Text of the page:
In what's been called "a strategic step" in the effort to advance marriage equality, Lambda Legal has filed a federal suit on behalf of eight Nevada-based same-sex couples.
As MetroWeekly is reporting, the lawsuit, Sevcik vs. Sandoval, marks the first time that the lesbian, gay, bisexual and transgender (LGBT) advocacy group has sought equal marriage rights for gay and lesbian couples in federal court. But staff attorney Tara Borelli also notes that a previous case filed by Lambda Legal in state court in New Jersey includes federal claims as well.
According to the complaint filed in U.S. District Court for the District of Nevada, the lead plaintiffs in the new lawsuit -- Beverly Sevcik, 73, and Mary Baranovich, 76, of Carson City, Nevada -- have been together for more than 40 years. As the complaint notes, "When Beverly and Mary committed their lives to each other on October 2, 1971 and bought rings to signify their relationship, they were careful not to purchase matching rings for fear of having their relationship discovered."
The couple, nonetheless, went on to raise three children and have four grandchildren, despite the constitutional amendment passed by voters in 2000 and 2002 limiting marriage in the state's constitution to "a male and a female person." Same-sex couples have been able to receive many of the same benefits and privileges of marriage but not the status itself, however, since the legislature passed comprehensive domestic partnership benefits over the veto of then-Gov. Jim Gibbons (R) in 2009.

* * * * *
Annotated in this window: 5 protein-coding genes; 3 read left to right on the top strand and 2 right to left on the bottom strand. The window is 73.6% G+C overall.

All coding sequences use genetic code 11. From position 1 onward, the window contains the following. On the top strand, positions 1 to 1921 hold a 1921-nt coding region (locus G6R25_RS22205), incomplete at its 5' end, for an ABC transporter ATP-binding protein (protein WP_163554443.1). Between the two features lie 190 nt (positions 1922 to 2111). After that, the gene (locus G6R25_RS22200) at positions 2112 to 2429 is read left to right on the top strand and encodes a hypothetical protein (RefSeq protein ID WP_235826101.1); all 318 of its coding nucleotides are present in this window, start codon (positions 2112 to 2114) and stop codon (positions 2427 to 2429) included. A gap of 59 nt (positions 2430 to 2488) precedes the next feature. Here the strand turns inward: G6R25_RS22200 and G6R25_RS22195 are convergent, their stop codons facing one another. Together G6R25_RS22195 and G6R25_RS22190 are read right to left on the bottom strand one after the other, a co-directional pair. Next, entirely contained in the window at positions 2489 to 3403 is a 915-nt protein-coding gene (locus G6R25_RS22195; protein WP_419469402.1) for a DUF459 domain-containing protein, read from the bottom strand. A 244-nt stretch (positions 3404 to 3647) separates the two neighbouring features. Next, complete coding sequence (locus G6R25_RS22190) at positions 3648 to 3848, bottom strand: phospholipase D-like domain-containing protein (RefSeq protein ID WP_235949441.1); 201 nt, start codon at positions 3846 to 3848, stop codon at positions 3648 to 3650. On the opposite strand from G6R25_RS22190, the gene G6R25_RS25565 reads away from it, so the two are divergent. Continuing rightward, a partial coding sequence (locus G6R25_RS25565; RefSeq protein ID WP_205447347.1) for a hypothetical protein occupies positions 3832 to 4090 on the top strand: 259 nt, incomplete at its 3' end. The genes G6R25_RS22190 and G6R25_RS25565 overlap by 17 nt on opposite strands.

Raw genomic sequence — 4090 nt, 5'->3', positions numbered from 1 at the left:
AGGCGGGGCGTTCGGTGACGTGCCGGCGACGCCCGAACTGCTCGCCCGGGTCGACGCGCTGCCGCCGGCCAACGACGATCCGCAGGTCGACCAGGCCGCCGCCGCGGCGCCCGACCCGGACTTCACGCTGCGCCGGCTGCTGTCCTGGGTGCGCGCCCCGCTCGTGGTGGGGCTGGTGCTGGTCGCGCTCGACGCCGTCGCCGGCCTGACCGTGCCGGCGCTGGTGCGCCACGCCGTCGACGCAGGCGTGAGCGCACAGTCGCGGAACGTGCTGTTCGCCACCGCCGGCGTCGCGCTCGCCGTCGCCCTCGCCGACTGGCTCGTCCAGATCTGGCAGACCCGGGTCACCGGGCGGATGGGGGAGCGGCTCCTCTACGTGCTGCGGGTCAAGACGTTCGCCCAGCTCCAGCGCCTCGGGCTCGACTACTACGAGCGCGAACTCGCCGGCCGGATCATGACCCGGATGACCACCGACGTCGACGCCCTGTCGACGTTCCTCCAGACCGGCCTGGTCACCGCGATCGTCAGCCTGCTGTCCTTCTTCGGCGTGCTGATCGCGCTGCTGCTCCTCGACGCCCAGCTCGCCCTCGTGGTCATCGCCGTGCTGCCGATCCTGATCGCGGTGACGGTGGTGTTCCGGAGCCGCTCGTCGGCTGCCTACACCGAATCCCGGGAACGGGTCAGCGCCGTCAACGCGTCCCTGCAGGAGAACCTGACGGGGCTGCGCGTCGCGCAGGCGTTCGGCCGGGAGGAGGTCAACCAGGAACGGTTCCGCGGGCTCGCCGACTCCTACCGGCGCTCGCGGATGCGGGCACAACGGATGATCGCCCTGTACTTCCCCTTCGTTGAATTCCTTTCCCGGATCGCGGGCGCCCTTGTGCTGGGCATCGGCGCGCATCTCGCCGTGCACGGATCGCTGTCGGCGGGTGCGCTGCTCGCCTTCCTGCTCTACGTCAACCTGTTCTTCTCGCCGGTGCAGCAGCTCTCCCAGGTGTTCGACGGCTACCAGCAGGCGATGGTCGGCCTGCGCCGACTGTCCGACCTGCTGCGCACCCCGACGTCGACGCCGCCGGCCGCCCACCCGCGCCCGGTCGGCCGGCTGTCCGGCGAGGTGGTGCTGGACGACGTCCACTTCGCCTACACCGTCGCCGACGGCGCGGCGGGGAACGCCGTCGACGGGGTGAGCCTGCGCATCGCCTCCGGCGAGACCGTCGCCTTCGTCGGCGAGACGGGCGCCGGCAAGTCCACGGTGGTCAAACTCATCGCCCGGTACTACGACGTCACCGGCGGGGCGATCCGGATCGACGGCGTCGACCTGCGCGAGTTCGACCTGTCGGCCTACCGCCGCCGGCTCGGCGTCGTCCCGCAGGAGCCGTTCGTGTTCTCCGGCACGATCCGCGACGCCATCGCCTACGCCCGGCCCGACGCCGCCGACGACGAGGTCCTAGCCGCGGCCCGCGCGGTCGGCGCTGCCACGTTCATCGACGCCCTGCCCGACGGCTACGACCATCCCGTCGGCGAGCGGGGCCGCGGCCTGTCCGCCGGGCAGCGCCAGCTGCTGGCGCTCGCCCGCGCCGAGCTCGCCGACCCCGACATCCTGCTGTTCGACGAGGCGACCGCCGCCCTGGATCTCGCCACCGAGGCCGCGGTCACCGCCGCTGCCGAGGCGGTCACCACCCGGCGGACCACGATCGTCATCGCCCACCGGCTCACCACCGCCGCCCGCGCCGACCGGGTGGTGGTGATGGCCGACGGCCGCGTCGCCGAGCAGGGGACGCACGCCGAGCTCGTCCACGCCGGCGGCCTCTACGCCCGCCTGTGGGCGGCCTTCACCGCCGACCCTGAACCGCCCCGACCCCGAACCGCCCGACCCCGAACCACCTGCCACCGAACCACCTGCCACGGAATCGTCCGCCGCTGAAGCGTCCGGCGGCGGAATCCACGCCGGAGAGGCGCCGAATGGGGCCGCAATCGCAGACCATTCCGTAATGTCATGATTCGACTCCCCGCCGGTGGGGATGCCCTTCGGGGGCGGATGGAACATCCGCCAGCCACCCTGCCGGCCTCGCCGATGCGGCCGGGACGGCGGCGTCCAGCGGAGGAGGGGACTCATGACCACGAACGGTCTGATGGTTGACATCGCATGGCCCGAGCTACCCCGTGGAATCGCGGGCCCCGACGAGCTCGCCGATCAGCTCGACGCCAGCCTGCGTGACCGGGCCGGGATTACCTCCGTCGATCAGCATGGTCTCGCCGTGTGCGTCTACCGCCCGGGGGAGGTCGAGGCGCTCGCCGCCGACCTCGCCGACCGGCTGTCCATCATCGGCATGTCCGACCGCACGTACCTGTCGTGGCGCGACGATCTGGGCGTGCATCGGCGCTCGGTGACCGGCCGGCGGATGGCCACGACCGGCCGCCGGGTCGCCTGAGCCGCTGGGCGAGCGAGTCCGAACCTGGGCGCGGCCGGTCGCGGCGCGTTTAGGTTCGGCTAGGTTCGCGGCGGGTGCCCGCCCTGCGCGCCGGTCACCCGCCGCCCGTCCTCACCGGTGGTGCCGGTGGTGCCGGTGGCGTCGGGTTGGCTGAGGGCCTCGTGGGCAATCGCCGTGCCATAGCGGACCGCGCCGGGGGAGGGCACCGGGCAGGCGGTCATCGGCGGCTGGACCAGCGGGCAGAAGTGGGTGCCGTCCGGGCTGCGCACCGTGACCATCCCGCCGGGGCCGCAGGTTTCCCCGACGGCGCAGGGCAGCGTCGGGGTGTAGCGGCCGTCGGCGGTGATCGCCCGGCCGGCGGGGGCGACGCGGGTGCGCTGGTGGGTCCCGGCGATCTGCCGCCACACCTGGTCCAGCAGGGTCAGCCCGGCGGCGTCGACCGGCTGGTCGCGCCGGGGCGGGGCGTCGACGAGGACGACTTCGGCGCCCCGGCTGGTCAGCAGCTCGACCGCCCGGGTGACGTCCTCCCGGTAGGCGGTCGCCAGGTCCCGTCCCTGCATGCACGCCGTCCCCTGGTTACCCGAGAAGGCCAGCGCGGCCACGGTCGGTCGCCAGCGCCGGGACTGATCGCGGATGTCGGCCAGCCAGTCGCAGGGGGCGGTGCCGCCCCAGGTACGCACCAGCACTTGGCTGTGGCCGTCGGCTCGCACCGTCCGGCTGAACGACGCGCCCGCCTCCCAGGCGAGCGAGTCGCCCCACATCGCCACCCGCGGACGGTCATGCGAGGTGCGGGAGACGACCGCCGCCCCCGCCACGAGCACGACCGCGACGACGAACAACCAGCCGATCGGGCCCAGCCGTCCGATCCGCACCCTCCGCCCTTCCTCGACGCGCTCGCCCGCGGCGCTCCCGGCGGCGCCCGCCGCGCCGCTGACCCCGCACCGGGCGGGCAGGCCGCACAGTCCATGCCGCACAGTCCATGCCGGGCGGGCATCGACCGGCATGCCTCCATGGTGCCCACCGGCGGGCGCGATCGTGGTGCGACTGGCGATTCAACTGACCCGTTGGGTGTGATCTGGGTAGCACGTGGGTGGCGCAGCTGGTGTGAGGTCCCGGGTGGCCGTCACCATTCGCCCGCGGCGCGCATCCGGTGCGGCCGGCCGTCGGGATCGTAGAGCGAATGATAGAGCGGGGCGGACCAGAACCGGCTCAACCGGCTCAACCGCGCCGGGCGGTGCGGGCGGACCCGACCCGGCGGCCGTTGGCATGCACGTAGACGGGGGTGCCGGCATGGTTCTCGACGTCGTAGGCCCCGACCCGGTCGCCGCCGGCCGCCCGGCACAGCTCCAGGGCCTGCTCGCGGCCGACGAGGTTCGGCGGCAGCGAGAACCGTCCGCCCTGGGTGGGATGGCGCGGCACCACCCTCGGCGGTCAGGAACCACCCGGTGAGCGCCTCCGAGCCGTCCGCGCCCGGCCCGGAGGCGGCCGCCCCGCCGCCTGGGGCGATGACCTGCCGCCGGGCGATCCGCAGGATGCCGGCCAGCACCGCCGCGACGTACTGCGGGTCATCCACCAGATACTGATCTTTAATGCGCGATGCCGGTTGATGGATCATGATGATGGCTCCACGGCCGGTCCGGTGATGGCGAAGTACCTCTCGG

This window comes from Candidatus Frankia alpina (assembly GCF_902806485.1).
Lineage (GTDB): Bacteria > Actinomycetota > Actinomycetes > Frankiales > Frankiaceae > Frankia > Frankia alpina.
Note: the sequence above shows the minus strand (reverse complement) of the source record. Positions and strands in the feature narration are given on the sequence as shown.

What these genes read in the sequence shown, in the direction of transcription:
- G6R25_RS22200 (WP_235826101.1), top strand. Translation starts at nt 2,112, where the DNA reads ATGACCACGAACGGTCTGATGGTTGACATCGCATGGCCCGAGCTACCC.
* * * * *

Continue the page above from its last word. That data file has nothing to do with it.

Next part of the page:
"This lawsuit seeks the freedom to marry for same-sex couples in the state of Nevada and is tailored to be a responsible building block for future marriage equality work," Borelli is quoted as saying. "One of the reasons that we're suing in the state of Nevada is that this is a particular equal protection problem that this case examines. It's the kind of problem created where a state excludes same-sex couples from marriage deems them fit for all of the rights and responsibilities of marriage through a lesser, second-class status -- in this case, domestic partnership."
Earlier on HuffPost:
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